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Deletion debate[edit]

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The following information passed a request for deletion.

This discussion is no longer live and is left here as an archive. Please do not modify this conversation, but feel free to discuss its conclusions.


Tagged but not listed. -- Prince Kassad 18:46, 22 March 2011 (UTC)

  • Strong keep. This is a word found in many dictionaries. Tell me how you can decipher its meaning based on and Q? I can't even believe this has been nominated for deletion. ---> Tooironic 09:08, 23 March 2011 (UTC)
    • Well, I'd move it to RfV actually. It looks like this needs some citations (which I cannot find readily). -- Prince Kassad 09:38, 23 March 2011 (UTC)
      • I definitely don't speak Mandarin, but as an outsider, Tooironic's analysis looks absolutely correct. --Mglovesfun (talk) 17:14, 23 March 2011 (UTC)
Strong keep. --Anatoli 23:16, 23 March 2011 (UTC)
Keep of course. I agree with Mg's point above. I thought this was some sort of product name, in which case I probably would have said delete, but it's not so I won't. 50 Xylophone Players talk 23:59, 23 March 2011 (UTC)

Kept. DAVilla 15:20, 29 March 2011 (UTC)


Is the "Q" supposed to be pronounced as "kiùr" or "guì?"  WikiWinters ☯ 韦安智  01:26, 8 December 2015 (UTC)

@Suzukaze-c Any idea?  WikiWinters ☯ 韦安智  01:27, 8 December 2015 (UTC)

I haven't the faintest idea. The IPA says something along the lines of kiour4 , although this sounds incredibly bizarre to me (I would expect something like "kiu1", but maybe that's because of my exposure to Cantonese). @Atitarev? —suzukaze (tc) 04:13, 8 December 2015 (UTC)
Must be [kʰy], pinyin substitute for which is "kyu" (or "kyù" for the 4th tone), just like in 三Q, made by User:Wyang. --Anatoli T. (обсудить/вклад) 04:22, 8 December 2015 (UTC)
(Before E/C) The combination "yu" after letters such as "k" must be the same as "ü" in the standard pinyin but "ü" is harder to enter and there is no "kü" combination in Mandarin pinyin, so "kyu" works fine as well. --Anatoli T. (обсудить/вклад) 04:37, 8 December 2015 (UTC)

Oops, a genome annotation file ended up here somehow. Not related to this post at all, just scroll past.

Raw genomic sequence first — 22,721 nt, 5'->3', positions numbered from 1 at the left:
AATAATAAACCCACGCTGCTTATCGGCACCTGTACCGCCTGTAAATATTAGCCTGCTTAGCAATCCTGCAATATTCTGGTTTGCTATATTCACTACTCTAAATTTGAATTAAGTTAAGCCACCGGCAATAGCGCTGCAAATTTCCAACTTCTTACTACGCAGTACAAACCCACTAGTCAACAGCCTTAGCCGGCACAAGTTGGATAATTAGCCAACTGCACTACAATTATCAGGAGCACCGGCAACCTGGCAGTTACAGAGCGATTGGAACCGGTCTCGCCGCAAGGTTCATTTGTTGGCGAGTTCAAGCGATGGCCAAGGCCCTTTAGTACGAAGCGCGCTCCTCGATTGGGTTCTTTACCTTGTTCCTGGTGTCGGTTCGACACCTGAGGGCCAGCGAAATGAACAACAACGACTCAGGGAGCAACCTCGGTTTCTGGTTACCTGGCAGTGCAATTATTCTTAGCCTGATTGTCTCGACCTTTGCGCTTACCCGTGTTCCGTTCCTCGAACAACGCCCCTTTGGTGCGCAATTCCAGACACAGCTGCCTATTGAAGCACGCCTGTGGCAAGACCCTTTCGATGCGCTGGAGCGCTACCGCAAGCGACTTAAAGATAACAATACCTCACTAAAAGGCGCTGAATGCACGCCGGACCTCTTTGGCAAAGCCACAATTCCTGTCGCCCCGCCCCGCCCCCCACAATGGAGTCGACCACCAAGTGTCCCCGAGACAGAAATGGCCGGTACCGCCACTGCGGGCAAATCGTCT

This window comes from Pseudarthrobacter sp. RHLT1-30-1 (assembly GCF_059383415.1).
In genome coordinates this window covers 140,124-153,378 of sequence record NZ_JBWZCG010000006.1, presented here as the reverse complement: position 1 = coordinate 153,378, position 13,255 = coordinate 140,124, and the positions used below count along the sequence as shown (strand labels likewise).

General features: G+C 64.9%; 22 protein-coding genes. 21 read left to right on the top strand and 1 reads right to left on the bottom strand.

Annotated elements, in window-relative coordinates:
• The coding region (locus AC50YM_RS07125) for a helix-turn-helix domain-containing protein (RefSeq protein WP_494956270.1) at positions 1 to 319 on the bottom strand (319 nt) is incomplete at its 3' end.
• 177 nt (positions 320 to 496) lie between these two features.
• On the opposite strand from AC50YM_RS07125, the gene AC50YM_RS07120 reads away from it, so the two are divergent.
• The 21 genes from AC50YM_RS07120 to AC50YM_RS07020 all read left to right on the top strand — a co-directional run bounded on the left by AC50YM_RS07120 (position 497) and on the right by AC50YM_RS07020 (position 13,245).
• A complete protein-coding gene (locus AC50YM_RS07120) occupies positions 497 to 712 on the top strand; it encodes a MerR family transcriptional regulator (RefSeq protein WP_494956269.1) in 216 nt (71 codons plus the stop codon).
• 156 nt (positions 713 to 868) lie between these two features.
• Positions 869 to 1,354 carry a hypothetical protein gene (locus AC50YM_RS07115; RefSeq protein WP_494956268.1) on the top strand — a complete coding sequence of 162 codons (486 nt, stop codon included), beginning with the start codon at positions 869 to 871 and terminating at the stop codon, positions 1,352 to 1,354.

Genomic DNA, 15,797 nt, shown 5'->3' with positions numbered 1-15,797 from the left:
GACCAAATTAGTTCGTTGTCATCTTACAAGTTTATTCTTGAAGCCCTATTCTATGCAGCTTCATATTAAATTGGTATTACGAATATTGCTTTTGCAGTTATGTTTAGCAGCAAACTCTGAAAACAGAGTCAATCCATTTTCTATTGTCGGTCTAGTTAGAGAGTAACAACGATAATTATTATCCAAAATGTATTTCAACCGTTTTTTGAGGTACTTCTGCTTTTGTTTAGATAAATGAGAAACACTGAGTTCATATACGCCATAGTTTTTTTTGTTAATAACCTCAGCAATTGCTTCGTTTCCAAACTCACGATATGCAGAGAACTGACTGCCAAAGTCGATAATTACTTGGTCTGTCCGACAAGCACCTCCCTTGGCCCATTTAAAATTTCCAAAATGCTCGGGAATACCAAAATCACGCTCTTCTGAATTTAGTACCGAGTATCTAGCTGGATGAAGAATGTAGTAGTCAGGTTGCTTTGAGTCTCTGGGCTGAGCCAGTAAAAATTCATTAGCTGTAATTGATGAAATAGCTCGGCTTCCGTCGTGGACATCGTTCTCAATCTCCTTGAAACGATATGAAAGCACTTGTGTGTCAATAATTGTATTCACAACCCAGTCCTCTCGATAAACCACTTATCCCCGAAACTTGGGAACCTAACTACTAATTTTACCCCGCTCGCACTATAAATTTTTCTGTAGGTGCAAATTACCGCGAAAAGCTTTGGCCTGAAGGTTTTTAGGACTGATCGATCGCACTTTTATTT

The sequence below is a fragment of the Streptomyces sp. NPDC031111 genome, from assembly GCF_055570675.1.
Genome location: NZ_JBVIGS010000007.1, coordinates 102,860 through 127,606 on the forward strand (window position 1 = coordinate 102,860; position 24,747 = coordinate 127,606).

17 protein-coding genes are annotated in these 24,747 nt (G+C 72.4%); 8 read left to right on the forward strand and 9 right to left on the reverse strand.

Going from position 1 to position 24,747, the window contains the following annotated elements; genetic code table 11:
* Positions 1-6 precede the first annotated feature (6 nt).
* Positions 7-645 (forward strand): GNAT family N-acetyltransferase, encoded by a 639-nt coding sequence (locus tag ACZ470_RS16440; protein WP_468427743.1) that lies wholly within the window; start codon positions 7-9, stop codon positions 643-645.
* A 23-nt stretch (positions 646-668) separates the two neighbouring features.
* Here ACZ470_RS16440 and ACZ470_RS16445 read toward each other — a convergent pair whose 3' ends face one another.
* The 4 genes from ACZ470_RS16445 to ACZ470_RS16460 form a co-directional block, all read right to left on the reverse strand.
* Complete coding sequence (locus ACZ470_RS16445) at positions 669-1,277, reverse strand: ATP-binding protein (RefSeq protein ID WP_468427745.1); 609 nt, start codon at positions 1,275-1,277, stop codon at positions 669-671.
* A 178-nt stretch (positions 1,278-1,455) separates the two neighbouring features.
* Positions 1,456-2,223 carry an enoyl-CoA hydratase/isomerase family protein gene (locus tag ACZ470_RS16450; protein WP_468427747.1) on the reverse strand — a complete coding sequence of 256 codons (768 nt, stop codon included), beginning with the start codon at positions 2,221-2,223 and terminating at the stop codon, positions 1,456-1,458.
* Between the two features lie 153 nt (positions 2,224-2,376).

I'd reckon it's "kiù," not "kyù," but, regardless, how do you know? Read this (it explains the "Q" part).  WikiWinters ☯ 韦安智  04:30, 8 December 2015 (UTC)
(After E/C) I can't be 100% sure but I think this is how it's pronounced today by Mandarin speakers. It's the closest approximation of the English letter Q and this is how Q is pronounced in 三Q, which I heard pronounced. it's one of the ways and other pronunciations will depend on speakers abilities and knowledge. BTW, 派對派对 (pàiduì, “party”) is often pronounced just like the English "party", especially in Taiwan and Honkong but /pʰaɪ̯⁵¹⁻⁵³ tu̯eɪ̯⁵¹/ is the standard pronunciation. --Anatoli T. (обсудить/вклад) 04:37, 8 December 2015 (UTC)
@Atitarev, WikiWinters, Suzukaze-c: This article may shed some light on the pronunciation. It has qiū, kiū and guì as options, favouring the first two. — justin(r)leung { (t...) | c=› } 07:42, 8 December 2015 (UTC)
I've added some more pronunciations, if they are referenced, I guess, we can add them. --Anatoli T. (обсудить/вклад) 12:14, 8 December 2015 (UTC)
What about for 三Q?  WikiWinters ☯ 韦安智  15:00, 8 December 2015 (UTC)
@WikiWinters For 三Q, qiū and kiū might work, but guì definitely doesn't work, since it's only specific to 阿Q, being 阿桂 or 阿貴.
@Atitarev You essentially added pseudo-pinyin to 三Q. Does it rhyme with jiù? If so, I don't see why it shouldn't be kiù, even if that's spelled the same as the Cantonese romanization. What actual word in pinyin does kyù rhyme with? Is it supposed to be k (like 口) + y (like 又) + u (like 不)?  WikiWinters ☯ 韦安智  21:54, 8 December 2015 (UTC)
@WikiWinters It rhymes with "", yes, "k" as in "口". You should be able to read the generated IPA, which is the important part here [kʰy⁵¹] = "kǜ" where [kʰ] = "k", [y] = "ü", [... ⁵¹] is the marker for the fourth tone. "kǜ" is not a valid pinyin in standard Chinese but this is how it can be described using the usual notation. --Anatoli T. (обсудить/вклад) 22:14, 8 December 2015 (UTC)
@WikiWinters, Atitarev It think it's better to use "kǜ" instead of "kyù", even if it's harder to type, since it follows the pattern of nǜ and lǜ (to distinguish from nù and lù) and y is only used when there isn't a consonant in front of i or ü. — justin(r)leung { (t...) | c=› } 22:20, 8 December 2015 (UTC)

Done, I didn't know if "kǜ" would work and give the desired result. --Anatoli T. (обсудить/вклад) 22:24, 8 December 2015 (UTC)